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Why does the level of Ribulose Bisphophate and Triose phosphate initially decrease and then level off at a lower level when the plant is tranferred from a bright light to a dim light? And why does the level of Glycerate 3-phosphate increase and then level off at a higher level when tranferred from a bright light to a dim light?
The Calvin cycle, Calvin–Benson–Bassham (CBB) cycle, reductive pentose phosphate cycle or C3 cycle is a series of biochemical redox reactions that take place in the stroma of chloroplasts in photosynthetic organisms. It is also known as the light-independent reactions.Steps
In the first stage of the Calvin cycle, a CO
Calvin cycle step 1 (black circles represent carbon atoms)
Calvin cycle steps 2 and 3 combined
- The enzyme RuBisCO catalyses the carboxylation of ribulose-1,5-bisphosphate, RuBP, a 5-carbon compound, by carbon dioxide (a total of 6 carbons) in a two-step reaction. The product of the first step is enediol-enzyme complex that can capture COor O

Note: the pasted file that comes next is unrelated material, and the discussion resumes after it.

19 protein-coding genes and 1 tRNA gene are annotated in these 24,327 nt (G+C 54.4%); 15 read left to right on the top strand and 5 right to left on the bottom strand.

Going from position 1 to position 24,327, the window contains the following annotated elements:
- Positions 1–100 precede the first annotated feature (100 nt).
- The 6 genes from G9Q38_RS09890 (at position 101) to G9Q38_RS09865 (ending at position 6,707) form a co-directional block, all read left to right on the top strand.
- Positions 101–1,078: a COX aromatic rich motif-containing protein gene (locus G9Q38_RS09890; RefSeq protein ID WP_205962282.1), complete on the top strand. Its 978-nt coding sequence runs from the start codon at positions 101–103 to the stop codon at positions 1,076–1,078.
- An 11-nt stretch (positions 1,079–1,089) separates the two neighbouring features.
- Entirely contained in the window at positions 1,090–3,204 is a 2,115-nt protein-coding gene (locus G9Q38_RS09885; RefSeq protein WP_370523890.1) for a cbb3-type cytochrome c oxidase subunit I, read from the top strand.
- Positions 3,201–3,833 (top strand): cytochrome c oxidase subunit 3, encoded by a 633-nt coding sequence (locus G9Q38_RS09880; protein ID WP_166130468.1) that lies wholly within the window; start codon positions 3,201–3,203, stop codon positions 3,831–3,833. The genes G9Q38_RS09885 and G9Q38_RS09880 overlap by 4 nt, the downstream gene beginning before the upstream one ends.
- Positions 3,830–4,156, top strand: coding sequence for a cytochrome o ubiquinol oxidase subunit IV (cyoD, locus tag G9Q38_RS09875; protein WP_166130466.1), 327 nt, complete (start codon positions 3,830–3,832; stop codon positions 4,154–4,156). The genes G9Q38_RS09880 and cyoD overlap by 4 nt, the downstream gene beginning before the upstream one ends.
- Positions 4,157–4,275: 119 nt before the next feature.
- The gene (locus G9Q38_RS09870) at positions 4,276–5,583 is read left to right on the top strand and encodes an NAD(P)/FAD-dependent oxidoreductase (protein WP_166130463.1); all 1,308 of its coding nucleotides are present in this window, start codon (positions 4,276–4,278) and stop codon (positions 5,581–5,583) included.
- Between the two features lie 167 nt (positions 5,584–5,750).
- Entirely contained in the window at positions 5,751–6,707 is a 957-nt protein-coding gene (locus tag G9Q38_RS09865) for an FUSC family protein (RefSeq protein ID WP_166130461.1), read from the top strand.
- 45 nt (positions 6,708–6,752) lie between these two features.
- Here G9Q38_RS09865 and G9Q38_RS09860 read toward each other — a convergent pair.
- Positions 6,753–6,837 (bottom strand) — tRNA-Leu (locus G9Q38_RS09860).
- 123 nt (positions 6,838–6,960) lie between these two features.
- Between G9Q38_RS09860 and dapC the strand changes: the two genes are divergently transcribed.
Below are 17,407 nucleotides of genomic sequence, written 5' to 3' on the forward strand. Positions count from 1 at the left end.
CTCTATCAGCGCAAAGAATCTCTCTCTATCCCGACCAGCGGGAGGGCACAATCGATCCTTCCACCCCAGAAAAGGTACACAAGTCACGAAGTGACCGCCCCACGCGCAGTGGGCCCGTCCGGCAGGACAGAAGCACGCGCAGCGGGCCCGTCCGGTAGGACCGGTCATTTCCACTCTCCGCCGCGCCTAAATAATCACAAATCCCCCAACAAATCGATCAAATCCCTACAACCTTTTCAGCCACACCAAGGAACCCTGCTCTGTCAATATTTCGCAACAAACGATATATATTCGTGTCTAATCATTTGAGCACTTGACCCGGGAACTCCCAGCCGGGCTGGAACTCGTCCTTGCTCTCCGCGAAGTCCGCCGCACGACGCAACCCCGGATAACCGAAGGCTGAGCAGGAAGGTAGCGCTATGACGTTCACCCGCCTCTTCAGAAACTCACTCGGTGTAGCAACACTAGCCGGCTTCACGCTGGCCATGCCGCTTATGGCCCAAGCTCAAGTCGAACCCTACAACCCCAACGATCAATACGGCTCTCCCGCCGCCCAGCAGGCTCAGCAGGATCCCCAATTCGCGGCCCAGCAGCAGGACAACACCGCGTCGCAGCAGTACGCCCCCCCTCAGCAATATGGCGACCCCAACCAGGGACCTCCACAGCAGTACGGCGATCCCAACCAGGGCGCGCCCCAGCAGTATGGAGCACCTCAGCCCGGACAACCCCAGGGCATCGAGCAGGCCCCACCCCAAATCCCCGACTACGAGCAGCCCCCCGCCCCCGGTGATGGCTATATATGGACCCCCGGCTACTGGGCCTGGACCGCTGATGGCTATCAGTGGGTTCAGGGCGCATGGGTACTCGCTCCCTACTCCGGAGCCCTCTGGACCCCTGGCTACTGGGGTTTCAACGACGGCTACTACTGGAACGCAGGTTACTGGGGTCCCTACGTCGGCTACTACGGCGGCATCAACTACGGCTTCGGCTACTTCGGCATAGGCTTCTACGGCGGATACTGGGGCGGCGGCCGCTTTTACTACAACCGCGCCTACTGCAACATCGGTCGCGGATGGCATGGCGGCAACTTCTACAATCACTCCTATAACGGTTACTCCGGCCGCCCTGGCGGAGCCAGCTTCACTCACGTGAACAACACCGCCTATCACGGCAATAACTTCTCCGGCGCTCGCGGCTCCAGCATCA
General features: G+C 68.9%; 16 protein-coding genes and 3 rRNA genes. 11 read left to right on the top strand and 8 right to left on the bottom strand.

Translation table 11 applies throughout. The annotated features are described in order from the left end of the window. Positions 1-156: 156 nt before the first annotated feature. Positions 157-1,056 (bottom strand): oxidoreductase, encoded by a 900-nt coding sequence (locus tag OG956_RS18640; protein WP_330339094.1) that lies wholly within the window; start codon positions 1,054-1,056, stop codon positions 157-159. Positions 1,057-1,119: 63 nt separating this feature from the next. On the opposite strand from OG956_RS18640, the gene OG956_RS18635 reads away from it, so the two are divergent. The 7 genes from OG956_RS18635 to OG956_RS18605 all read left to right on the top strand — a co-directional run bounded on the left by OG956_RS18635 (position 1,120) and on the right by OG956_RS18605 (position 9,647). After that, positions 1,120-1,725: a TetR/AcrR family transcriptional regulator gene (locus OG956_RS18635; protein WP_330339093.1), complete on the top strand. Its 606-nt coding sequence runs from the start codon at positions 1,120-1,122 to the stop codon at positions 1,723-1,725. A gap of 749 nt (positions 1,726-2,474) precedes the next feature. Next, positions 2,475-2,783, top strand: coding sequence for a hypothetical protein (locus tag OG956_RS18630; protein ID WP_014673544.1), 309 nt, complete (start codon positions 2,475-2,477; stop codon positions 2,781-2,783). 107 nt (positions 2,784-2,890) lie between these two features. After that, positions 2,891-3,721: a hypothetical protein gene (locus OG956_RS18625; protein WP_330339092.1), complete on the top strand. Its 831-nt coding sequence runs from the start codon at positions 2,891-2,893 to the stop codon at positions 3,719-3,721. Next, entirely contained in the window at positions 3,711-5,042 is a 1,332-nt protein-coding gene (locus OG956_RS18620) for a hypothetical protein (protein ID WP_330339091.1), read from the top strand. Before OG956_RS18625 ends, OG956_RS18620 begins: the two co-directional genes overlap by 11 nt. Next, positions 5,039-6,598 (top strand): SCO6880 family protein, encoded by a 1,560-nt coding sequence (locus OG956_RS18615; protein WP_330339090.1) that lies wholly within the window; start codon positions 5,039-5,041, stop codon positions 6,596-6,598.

2. Thus, enediol-enzyme complex is the real carboxylase/oxygenase. The CO
2that is captured by enediol in second step produces a six-carbon intermediate initially that immediately splits in half, forming two molecules of 3-phosphoglycerate, or 3-PGA, a 3-carbon compound (also: 3-phosphoglyceric acid, PGA, 3PGA).
- The enzyme phosphoglycerate kinase catalyses the phosphorylation of 3-PGA by ATP (which was produced in the light-dependent stage). 1,3-Bisphosphoglycerate (1,3BPGA, glycerate-1,3-bisphosphate) and ADP are the products. (However, note that two 3-PGAs are produced for every COthat enters the cycle, so this step utilizes two ATP per CO
- The enzyme glyceraldehyde 3-phosphate dehydrogenase catalyses the reduction of 1,3BPGA by NADPH (which is another product of the light-dependent stage). Glyceraldehyde 3-phosphate (also called G3P, GP, TP, PGAL, GAP) is produced, and the NADPH itself is oxidized and becomes NADP+. Again, two NADPH are utilized per COfixed.